Sports and the Outdoors
Switzerland has developed an extensive network of bike trails that crisscross the country, following mountain passes or rivers or set up with a specific theme in mind. The nine national bike routes include the popular (and easy) Mitteland route number 5, the scenic Alpine Panorama route number 4, and the steep Graubünden route number 6. Switzerland also claims 54 regional bike routes. Detailed maps can be bought at kiosks and post offices. A user-friendly website provides information about difficulty, route length, and road conditions. If you want to enjoy the ride without worrying about luggage, several companies offer guided tours. These range from an easy day's ride to a two-week Alpine excursion, with sightseeing side trips and stays at deluxe hotels along the way.
Bike Switzerland. 22 rue des Grottes, Geneva, 1201. 078/6016957; www.bikeswitzerland.com.
DuVine Adventures. 667 Somerville Ave., Somerville, Massachusetts, 02143. 888/396–5383; www.duvine.com.
SwitzerlandMobility Foundation. Spitalg. 34, Bern, 3011. 031/3180128; www.switzerlandmobility.org.
Crisscrossed with trails, the Swiss Alps are a hiker's playground. Yellow trail indicators are standard throughout the country. White-red-white signs signal hiking paths, while blue-white-blue designations indicate steep paths requiring climbing equipment. Hiking is an especially popular pastime in the German-speaking areas, such as the Berner Oberland. For suggested hiking itineraries, including lists of huts for overnight stays, contact regional tourist offices or the Schweizer Wanderwege (Swiss Hiking Trail Federation); many newspaper stands, train stations, and bookstores also carry detailed topographical maps with marked trails.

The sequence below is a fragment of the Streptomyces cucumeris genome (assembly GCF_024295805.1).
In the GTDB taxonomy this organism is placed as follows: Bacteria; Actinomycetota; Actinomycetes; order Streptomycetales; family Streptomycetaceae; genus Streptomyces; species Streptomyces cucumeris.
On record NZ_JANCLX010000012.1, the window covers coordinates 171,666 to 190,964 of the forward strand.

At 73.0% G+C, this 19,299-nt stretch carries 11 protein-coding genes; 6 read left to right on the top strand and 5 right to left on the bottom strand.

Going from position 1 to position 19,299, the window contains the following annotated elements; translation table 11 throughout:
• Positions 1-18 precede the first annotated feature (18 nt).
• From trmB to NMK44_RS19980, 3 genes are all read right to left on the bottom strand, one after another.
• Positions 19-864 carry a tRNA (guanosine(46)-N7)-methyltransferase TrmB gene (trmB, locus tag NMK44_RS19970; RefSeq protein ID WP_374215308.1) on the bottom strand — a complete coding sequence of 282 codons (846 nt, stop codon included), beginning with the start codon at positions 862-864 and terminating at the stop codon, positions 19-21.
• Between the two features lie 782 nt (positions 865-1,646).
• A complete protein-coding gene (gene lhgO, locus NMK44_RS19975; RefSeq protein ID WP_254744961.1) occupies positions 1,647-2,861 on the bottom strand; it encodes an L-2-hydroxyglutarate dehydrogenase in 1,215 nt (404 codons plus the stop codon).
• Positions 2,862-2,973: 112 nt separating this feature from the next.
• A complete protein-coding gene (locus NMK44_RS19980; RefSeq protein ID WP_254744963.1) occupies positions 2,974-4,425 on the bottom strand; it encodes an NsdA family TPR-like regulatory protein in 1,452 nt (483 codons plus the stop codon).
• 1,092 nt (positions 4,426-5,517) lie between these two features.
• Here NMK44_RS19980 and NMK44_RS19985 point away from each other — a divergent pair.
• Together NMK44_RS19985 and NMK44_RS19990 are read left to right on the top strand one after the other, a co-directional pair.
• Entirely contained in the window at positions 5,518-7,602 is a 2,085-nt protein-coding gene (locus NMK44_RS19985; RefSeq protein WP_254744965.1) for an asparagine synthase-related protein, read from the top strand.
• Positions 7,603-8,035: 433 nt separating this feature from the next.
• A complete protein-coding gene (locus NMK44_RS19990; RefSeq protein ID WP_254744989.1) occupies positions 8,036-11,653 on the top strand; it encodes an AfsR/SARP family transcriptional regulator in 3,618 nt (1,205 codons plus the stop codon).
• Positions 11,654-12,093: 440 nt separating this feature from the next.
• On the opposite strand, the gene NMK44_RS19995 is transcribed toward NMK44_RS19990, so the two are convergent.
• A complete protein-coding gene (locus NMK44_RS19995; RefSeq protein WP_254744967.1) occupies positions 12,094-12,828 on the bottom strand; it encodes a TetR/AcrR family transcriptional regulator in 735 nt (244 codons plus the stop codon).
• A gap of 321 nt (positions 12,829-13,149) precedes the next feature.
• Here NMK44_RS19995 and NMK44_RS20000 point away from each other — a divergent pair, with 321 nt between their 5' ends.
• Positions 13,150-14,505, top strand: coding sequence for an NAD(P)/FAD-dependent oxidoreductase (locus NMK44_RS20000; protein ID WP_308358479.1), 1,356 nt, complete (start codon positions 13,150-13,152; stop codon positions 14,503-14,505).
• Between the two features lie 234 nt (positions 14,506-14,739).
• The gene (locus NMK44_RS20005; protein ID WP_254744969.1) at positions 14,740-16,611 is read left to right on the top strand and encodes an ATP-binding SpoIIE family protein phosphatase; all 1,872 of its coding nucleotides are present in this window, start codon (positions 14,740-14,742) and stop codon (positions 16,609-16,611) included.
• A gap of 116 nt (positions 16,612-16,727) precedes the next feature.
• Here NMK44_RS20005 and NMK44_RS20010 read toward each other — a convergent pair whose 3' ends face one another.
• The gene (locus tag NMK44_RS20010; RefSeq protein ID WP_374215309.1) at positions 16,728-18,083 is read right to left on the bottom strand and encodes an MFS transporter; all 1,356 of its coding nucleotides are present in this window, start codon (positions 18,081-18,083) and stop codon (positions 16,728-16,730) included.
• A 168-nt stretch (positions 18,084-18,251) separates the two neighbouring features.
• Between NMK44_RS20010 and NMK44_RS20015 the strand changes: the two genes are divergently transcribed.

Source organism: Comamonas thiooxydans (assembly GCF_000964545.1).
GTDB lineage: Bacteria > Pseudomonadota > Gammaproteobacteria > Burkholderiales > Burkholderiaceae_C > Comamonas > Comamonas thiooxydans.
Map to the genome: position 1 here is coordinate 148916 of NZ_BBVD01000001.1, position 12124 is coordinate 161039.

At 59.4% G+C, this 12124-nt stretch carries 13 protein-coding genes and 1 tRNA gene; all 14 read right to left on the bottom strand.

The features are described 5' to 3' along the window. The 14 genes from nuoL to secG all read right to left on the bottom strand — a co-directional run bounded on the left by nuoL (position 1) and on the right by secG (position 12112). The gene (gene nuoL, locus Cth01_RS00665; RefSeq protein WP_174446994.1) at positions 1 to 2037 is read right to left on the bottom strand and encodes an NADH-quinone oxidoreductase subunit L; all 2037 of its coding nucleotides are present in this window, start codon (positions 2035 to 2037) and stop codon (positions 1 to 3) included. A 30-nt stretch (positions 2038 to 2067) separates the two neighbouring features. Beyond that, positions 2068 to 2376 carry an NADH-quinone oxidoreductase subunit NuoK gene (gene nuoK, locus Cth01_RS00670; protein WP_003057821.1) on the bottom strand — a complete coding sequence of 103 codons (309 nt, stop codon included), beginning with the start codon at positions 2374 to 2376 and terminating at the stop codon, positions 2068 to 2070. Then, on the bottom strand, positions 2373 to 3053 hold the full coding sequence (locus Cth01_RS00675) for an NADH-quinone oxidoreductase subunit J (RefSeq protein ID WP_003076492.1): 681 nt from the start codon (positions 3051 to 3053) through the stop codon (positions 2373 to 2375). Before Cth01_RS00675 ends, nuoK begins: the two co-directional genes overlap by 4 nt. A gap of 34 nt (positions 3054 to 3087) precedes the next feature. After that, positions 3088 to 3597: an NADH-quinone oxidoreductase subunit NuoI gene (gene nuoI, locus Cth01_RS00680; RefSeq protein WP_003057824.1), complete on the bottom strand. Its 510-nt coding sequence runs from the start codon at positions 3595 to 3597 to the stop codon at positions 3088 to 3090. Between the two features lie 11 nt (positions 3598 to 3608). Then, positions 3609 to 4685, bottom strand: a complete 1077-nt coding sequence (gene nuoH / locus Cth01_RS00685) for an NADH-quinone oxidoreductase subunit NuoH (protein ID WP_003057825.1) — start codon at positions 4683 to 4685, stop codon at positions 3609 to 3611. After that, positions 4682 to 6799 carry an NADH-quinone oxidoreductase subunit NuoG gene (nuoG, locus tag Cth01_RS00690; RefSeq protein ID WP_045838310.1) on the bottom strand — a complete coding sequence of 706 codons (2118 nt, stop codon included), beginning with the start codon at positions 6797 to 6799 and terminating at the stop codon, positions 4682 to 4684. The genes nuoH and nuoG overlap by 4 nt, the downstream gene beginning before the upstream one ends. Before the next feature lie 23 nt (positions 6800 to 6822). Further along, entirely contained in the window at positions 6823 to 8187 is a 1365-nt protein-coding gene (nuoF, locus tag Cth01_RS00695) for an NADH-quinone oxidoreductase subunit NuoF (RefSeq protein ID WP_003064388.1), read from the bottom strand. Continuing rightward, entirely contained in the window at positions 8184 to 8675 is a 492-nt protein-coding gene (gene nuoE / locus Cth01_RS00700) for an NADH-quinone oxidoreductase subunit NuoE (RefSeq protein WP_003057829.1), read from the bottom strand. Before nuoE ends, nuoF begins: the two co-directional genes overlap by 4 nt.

Schweizer Wanderwege. Monbijoustr. 61, 3000. 031/3701020; www.swisshiking.ch; www.wanderland.ch.
Switzerland's legendary ski slopes are bolstered by excellent transportation networks, plentiful vacation packages, and impressive visitor facilities.
Slope difficulty levels are indicated with color codes. A black slope is the most difficult (expert level); red indicates intermediate levels; blue is for those with basic skills. Many resorts also have short "bunny" or learner slopes (500 feet long) for novices. If these slopes are accessible from the village, they are usually free. A daily bulletin of weather conditions is available by calling 0900/162333 (3 SF connection then 1.50 SF per minute); reports are in the local language.
Serious skiers may want to join the Swiss Alpine Club. It's not necessary to be fluent in a local language to enjoy the club's excursions, which often involve a lot of climbing. A colorful booklet of mountain-club refuges called "Hütten der Schweizer Alpen" can be ordered for 48 SF from the club’s comprehensive website.